"Transporter 2" delivers full-throttle diversion
Special to The Seattle Times
Ever since "The Transporter" became a surprise hit three years ago, I've been telling anyone who'd listen that action movies need more guys like Jason Statham. The balding British hunk made his debut in Guy Ritchie's "Lock, Stock and Two Smoking Barrels," but it was his "Transporter" role — as ex-Special Forces operative, driver-for-hire and lethal gentleman Frank Martin — that made Statham a star.
Tom Cruise recruited Statham for a cameo in "Collateral," and in 20 seconds of screen time, Statham almost made you wish he was the star of that film. While boy-men like Orlando Bloom and Colin Farrell turn historical epics ("Kingdom of Heaven" and "Alexander," respectively) into epic flops, Statham's the real deal. James Bond would gladly buy him a martini, shaken or stirred.
Now comes "Transporter 2" ("a follow-up film was not unexpected," reads the press kit), and while it's a routine, full-throttle action flick set in Miami, Statham's still got the goods, anchoring the mayhem with charisma and white dress shirts to spare. "Transporter" writers Luc Besson and Robert Mark Kamen haven't even tried to come up with an original plot this time, but if Statham ever gets a decent script, his improving box-office clout will go ballistic.
Then again, you don't expect credibility from a movie that exists solely to give action fans 88 minutes of mindless diversion. Whether he's serving as producer, co-writer or director of bullet-ridden hits like "The Professional," Besson knows that the genre thrives on the defiance of reality, with injections of humor to acknowledge the absurdity.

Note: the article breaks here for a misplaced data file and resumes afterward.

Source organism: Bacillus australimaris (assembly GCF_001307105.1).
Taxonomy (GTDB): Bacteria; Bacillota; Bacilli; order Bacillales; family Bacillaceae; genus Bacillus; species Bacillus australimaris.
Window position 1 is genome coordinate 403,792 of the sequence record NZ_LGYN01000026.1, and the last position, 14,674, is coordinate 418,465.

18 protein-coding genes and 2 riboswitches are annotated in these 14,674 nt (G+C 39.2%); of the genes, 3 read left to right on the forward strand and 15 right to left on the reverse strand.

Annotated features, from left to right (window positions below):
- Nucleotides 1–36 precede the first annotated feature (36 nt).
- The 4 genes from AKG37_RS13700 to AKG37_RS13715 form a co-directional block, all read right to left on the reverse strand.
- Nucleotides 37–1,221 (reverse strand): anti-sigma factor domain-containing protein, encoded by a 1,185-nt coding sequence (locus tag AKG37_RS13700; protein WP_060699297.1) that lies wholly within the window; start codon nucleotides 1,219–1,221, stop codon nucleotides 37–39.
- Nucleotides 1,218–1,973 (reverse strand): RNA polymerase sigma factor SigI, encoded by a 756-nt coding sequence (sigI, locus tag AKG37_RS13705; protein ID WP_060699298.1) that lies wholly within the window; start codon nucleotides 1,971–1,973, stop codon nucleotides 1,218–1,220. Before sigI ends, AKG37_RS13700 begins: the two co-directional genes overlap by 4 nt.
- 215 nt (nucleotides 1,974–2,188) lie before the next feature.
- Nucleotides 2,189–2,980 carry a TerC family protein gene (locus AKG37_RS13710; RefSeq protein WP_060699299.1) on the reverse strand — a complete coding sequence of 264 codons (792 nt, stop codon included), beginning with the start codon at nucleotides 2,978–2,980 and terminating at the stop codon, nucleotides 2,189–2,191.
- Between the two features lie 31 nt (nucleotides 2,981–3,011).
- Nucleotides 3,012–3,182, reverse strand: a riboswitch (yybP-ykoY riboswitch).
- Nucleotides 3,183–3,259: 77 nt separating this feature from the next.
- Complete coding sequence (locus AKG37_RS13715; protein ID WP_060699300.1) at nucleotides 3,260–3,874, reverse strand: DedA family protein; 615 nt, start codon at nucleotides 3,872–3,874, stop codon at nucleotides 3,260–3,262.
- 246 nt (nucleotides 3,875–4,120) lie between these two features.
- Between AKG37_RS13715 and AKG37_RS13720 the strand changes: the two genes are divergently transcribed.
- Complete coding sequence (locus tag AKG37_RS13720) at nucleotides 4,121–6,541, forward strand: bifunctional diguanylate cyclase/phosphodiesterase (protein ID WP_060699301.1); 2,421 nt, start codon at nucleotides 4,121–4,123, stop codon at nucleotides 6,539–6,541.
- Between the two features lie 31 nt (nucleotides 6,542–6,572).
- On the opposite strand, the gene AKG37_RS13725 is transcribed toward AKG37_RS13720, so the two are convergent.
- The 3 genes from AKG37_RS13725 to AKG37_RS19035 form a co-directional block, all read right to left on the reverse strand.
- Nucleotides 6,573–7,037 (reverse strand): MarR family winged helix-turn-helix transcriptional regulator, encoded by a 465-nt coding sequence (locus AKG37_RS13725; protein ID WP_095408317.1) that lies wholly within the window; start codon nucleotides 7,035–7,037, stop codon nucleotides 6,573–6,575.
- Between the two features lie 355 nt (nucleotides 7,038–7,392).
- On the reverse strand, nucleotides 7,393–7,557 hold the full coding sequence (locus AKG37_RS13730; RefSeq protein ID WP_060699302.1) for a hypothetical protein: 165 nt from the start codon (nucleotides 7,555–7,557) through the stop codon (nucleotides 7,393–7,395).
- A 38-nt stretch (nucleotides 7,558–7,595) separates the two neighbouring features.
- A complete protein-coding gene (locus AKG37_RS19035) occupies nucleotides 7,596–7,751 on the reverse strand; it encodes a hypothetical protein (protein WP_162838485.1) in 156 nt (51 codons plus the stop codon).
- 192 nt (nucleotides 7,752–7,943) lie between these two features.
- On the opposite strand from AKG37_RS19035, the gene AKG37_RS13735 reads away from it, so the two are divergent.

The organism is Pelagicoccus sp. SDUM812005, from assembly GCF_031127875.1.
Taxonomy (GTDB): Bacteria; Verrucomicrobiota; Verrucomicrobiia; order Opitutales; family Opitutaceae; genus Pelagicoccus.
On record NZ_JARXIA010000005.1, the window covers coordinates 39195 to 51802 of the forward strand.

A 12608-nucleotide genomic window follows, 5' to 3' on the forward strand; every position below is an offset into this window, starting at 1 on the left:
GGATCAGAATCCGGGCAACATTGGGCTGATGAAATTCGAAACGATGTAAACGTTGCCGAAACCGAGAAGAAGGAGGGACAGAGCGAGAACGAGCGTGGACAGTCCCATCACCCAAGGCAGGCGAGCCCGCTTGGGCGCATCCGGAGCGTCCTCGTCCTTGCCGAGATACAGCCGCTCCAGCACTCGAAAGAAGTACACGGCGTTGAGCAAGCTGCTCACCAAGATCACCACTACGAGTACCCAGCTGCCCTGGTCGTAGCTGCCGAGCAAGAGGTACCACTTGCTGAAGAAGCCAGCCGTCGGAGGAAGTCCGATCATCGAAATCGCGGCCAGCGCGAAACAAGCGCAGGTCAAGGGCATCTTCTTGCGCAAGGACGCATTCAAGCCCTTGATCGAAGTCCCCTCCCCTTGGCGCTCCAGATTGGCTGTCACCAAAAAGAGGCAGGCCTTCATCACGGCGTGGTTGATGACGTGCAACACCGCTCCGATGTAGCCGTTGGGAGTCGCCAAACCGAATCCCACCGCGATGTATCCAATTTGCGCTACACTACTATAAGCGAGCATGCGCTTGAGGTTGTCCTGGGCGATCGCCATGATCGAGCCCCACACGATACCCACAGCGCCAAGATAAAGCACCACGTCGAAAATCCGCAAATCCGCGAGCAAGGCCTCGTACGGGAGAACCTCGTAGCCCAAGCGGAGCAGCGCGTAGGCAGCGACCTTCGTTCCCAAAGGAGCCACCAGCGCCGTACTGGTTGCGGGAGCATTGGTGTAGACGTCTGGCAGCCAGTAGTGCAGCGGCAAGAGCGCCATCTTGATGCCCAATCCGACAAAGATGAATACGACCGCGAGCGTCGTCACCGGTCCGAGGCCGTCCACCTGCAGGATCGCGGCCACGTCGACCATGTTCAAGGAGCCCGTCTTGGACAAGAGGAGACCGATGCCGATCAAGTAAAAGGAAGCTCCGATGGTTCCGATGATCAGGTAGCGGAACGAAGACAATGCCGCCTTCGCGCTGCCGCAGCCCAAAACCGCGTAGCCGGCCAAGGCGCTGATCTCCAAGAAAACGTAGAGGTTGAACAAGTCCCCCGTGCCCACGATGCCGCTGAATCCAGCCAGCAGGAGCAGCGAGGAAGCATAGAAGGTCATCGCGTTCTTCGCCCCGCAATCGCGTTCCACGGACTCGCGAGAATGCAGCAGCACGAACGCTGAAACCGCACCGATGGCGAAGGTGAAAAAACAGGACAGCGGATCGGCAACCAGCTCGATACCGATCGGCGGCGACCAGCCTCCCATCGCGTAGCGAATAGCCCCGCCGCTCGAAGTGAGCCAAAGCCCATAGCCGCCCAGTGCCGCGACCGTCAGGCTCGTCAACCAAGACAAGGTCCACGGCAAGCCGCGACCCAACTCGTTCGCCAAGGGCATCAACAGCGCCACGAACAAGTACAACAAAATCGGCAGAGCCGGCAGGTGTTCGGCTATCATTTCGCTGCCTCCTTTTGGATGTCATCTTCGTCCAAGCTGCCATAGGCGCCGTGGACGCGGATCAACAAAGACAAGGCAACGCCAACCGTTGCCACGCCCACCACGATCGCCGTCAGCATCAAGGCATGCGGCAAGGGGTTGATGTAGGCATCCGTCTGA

And where John Woo uses white doves as a trademark, Besson (in producer mode here) has a reliable fetish for anorexic supermodels like Kate Nauta, appearing here as Lola, lithe and lethal, with raccoon-eye mascara, a slinky S&M wardrobe and twin guns ablazing. If she doesn't get an action figure, millions of overnight fans will demand one. Oh, and she's not shy with her tongue.
Lola's employed by the slick narcissist Gianni (Alessandro Gassman, son of the late Italian star Vittorio Gassman), a preening piece of Eurotrash hired by the Colombian drug cartel to eliminate the U.S. drug czar (Matthew Modine, taking an easy paycheck) by kidnapping his 6-year-old son, injecting the kid with a deadly virus, then releasing him so Modine will catch the bug and pass it along to all attendees of a historic anti-drug conference.
And Frank? Just so happens he's chauffeuring the kid as a favor to a friend, and Modine's neglected wife (the lovely Amber Valletta) is only too eager to express her thanks, which Frank politely declines — hey, the man's got ethics. The kidnapping turns Frank, in his indestructible Audi A8, into a one-man retaliation squad, with "Transporter" cop Tarconi (François Berléand) arriving from France for comic relief and too-easy access to FBI databases.
"Transporter 2" is franchise hackwork, easily dismissed but adequately enjoyable. Another follow-up will not be unexpected.
Jeff Shannon: email@example.com
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